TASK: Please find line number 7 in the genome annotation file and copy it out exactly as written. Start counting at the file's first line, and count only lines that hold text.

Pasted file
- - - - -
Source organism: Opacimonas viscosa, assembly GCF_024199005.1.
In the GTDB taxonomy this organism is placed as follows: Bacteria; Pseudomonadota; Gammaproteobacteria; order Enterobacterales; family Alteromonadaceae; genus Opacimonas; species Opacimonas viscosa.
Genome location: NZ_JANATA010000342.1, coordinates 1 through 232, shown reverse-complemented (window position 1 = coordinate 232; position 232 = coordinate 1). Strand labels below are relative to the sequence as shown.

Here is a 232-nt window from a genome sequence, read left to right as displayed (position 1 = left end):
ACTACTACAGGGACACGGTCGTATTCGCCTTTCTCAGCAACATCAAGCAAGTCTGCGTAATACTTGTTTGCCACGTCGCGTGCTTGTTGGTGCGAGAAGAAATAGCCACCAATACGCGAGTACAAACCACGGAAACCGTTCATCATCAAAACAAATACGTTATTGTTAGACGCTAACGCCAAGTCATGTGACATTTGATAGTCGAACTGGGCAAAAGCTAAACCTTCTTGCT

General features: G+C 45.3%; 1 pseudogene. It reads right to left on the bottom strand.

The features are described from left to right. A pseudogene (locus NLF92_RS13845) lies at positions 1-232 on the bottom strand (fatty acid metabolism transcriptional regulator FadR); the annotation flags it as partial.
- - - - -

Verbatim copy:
The features are described from left to right. A pseudogene (locus NLF92_RS13845) lies at positions 1-232 on the bottom strand (fatty acid metabolism transcriptional regulator FadR); the annotation flags it as partial.